The second leg of The Ocean Race Europe from Cascais/Portugal to Alicante/Spain offered the crews of the Imoca fleet the full range of joys and sorrows in offshore sailing: gale force winds and hard waves against, total calm and the search for the little breeze, collisions, defects, lack of sleep. In the end, it was another close fight for the podium. A fight that Offshore Team Germany was able to win after fourth place in leg one. The team around skipper Robert Stanjek (Berlin) crossed the finish line in second place behind “LinkedOut” (France), proving that the non-foiler can keep up with modern competitors – despite some technical problems along the way.
The excitement after the start, when the favoured team of “11th Hours Racing” collided with a small motorboat and returned to the harbour with a damaged foil (nobody was injured on the yacht or on the motorboat), had to be quickly shaken off by the other crews on this second of three legs. For the race headed rapidly south, past Cape San Vincente towards Gibraltar. Here was the expected hard headwind with 40 knots at times and a hard wave that gave the leading crews a good shake as they crossed the strait on the African coast along the traffic separation area. Meanwhile, “11th Hours Racing” came from behind without the port foil that had been removed in Cascais, but with good conditions and finally caught up with the fleet in the Mediterranean.
Offshore Team Germany, meanwhile, was plagued with completely different problems. “It was a really eventful few hours,” reported grinder Phillip Kasüske, clearly tired from the boat. “We had a good start with a fast downwind ride. Between Portugal and Spain it was tricky. In the Strait of Gibraltar we had strong headwinds and had to dodge the constant shipping traffic. Unfortunately, we also bumped into what we think was a very large shark. This knocked our starboard centreboard backwards and left slight damage to the lead.” In Alicante, this damage will now have to be examined in more detail. However, the handicap could be mastered until the finish in Alicante.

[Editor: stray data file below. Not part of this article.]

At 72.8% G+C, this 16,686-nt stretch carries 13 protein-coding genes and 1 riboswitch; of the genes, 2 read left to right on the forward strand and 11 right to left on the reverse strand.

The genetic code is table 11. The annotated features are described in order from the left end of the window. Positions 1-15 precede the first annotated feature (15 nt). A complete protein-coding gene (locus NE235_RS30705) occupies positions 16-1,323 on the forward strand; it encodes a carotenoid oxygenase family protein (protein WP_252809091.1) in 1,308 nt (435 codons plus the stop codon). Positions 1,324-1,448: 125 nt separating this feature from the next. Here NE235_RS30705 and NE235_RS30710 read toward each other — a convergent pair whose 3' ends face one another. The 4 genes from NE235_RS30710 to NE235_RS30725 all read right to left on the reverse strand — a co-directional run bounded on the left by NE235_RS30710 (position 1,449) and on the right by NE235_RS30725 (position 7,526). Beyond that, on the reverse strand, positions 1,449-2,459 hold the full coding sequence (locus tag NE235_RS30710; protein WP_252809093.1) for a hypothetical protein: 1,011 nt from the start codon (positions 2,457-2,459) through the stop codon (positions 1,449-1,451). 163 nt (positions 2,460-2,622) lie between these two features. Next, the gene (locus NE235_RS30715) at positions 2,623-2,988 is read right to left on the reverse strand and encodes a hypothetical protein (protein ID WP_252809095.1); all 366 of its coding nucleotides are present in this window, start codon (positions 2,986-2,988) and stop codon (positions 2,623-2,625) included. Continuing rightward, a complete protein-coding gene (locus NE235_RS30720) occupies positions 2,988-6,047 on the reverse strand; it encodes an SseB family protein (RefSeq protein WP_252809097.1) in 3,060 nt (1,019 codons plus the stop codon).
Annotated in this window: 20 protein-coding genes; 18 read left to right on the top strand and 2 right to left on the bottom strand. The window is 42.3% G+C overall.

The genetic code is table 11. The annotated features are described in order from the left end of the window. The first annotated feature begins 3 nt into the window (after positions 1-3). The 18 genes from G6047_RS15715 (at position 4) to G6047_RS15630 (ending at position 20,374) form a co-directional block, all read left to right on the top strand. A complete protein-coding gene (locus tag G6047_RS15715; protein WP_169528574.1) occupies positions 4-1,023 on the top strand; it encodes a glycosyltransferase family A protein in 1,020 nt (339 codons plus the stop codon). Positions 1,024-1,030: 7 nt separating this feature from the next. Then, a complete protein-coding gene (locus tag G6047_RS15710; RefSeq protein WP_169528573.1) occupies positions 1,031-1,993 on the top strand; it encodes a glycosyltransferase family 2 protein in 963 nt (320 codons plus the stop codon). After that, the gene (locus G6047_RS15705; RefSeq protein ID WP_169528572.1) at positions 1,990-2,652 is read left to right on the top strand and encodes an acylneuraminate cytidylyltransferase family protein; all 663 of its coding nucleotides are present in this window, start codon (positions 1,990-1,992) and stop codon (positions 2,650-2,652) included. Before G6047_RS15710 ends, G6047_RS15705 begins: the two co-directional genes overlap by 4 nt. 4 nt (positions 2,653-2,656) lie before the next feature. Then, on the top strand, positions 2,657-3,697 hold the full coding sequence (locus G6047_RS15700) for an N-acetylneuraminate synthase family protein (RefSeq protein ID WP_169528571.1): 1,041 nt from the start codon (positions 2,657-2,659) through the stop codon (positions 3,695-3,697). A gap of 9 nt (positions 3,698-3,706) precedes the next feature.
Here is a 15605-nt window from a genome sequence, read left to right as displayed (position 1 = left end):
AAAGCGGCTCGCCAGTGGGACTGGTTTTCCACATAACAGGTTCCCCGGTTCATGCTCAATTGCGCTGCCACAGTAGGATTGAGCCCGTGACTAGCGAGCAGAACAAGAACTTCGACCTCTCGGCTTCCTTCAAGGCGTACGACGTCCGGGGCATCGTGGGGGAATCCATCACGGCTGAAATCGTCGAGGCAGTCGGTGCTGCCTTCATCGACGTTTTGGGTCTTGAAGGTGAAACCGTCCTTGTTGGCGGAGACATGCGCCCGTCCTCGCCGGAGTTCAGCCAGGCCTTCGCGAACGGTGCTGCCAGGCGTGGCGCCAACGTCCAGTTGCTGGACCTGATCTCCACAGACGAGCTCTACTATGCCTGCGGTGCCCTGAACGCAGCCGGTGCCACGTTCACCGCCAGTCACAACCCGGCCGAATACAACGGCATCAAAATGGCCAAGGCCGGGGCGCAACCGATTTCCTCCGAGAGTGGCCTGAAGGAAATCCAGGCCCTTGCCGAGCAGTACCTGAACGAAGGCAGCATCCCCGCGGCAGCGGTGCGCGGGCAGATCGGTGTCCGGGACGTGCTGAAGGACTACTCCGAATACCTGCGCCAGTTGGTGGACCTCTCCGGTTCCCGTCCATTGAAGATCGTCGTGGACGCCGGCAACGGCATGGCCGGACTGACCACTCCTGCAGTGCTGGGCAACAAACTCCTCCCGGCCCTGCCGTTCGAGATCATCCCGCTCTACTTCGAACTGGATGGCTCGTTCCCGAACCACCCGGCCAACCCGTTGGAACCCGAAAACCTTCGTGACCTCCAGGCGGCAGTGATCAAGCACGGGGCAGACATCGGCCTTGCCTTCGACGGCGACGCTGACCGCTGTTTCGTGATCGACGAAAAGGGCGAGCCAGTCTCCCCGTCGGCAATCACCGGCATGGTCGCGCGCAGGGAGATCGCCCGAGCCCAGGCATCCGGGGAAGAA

But it did not remain with this damage. For in the stormy conditions of Gibraltar there were further losses.”We lost our wind electronics, so we no longer have any wind data available,” Robert Stanjek reported after the tough passage of the strait. “The only thing we can still retrieve is our boat speed. We now have to steer ourselves throughout, as we can no longer use the autopilot. That’s really tough, especially at night when you can only rely on boat speed data.”
The OTG also had to cope with two badly placed tacks that led the crew into the doldrums, slipping back from temporary leadership to fifth place. Although the competitors had built up a small lead in the meantime, the team with Stanjek, Kasüske, Annie Lush and Benjamin Dutreux did not give up, fought their way back and even managed to climb back onto the podium on the third night.
The last leg towards Alicante then became a nail-biter once again in the weak wind. While “LinkedOut” (France) was heading for a safe victory, “Corum L’Épargne” (France) was looking for luck close under land. Further out to sea, the German “Einstein” and “Bureau Vallée” (France) and “11th Hour Racing” (USA) had a close speed match. The course of the “Corum” finally proved to be a mistake. The French had to let go.
While “LinkedOut” celebrated its victory off Alicante at 1.44 pm, “Einstein”, “11th Hours Racing” and “Bureau Vallée” emerged against the sunlight. And the white boat of the OTG team had the bow in front.
While the US team did not miss the missing foil in the light winds and provided pressure, the French could not catch up. But also “11th Hours Racing” could not pass anymore despite their strong comeback after the start collision. At 2:03 p.m., Robert Stanjek, Phillip Kasüske, Annie Lush, Benjamin Dutreux and Onboard reporter Felix Diemer celebrated second place on the second leg of The Ocean Race after fourth place at the start and victory in the Coastal Race in Cascais. LinkedOut”, “11th Hour Racing” and OTG are now tied at the top of the overall standings with nine points each.